August 24, 2012

Review: Anna and the French Kiss by Stephanie Perkins

Anna and the French Kiss by Stephanie Perkins
Published: 2010, Dutton Books
Genre: Young Adult Contemporary
Source: Library book

How many times can our emotions be tied to someone else's - be pulled and stretched and twisted - before they snap? Before they can never be mended again?

So I caved and read Stephanie Perkins' Anna and the French Kiss. I'm not really into all things France (I'm a Spanish culture and language type of girl), and I tend to avoid books where the focus seems to be on romance. But it seems like everyone has read this book and enjoyed it. I have yet to see a review, meme, or something else mentioning this book with even a slight hint of negativity. I was seeking some good books to take on vacation and was curious to see what all the hype was about. And, yes, I agree that the hype is correct.

Anna's plans for the upcoming year involve spending lots of time with her best friend Bridgette, working at the local movie theater, turning her crush into a relationship, and enjoying her final year in Atlanta before college. What she does not anticipate is spending her senior year at the elite boarding school SOAP, the School of America in Paris. But that's where her father, a famous writer, decides to send her. Now Anna is coping with culture shock, finding new friends, and the grief that she's thousands of miles away from her best friend and almost-boyfriend. Enter Meredith, Rashmi, Josh, and Etienne St. Clair. They adopt Anna into their group, and Anna must learn to deal with conflicting feelings for both Toph and Etienne, who already has a girlfriend.

Anna is such an adorable protagonist. I completely emphasized with the range of emotions she endures throughout the novel as she comes to realize that one by one all the plans and expectations she has for her life are falling apart. While I would not consider her to be a super strong character, she's so incredibly relatable. I think that if I was faced with similar situations, my responses would be the exact same. I totally would have been the one to eat lunch in the bathroom if I didn't have anyone to sit with. I also would have been the one to get food from the self-serve menu because I'd be too afraid that I wouldn't be able to actually order food in French. She's not perfect but she's a good person trying to deal with all the unplanned aspects of her life. And I love her passion for films. I'm glad that Anna actually has some definite interests; in lots of books I don't think I could even tell you the protagonist's hobbies.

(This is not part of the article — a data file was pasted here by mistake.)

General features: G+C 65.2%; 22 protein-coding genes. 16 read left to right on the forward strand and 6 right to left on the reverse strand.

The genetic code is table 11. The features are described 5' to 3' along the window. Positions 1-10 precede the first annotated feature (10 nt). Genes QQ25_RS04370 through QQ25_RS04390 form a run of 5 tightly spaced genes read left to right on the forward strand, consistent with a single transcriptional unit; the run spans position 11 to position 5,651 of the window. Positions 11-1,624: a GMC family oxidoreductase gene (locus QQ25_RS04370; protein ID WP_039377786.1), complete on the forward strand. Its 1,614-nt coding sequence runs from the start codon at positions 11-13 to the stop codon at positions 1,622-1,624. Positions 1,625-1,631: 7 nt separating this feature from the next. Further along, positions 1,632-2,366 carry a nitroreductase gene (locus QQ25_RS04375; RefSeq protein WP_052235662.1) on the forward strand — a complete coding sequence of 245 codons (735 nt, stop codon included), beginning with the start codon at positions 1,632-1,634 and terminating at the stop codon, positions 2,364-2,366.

While not all of the characters are particularly well-defined, I enjoyed everything that I did learn about them. I really wish I could have been part of Anna's friend group; they all seem like great friends. Anna's school "rival" is the completely contrived mean girl. Her best friend Bridgette and crush Toph from home also come off as rather flat. But hey - I'm not going to complain about this. I interpreted this book as a character study that completely revolved around Anna and Etienne, and it painted very successful portraits of both those characters.

Of course I loved the relationship that develops between Anna and Etienne. I'm especially a fan of the fact that in a book like this the relationship could have very easily have been insta-love, but it's not. There's true depth to Anna and Etienne's relationship. I get the feeling that Perkins was really trying to make Etienne a bit of an anomaly: the drop-dead gorgeous boy who has substance. And she does. But honestly if I was to complain, it would be that he doesn't need to be super attractive. That's not what drew me to his character, nor what drew in Anna (after she got to know him better as a person, that is). Both of them have major issues they're dealing with, yet they're able to rely on each other to confront their problems. By being together, they're both able to mature and become more confident in themselves. Not everything is easy for Anna or for Etienne, for that matter but I think this book is a classic example of how through persistence and struggle, things will work out in the end. And who doesn't like to read books like that every once in a while? Reading about relationships like this always makes me happy.

Yes, there are parts of Anna and the French Kiss that could have been better. But I honestly didn't care while reading it. It is light chick-flick fare and doesn't try to be anything other than that. Sometimes that's all I want out of my books. This was a perfect vacation read. From what I've heard, I think that I'd clash with Lola from Lola and the Boy Next Door, but I will definitely read Isla and the Happily Ever After once it's published.
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Amanda loves few things better than sitting down with a cup of tea and a book. She frequently stays up far too late, telling herself she just needs to finish one more page. When she's not wrapped up in the stories of others, Amanda works as a children's librarian in a public library.

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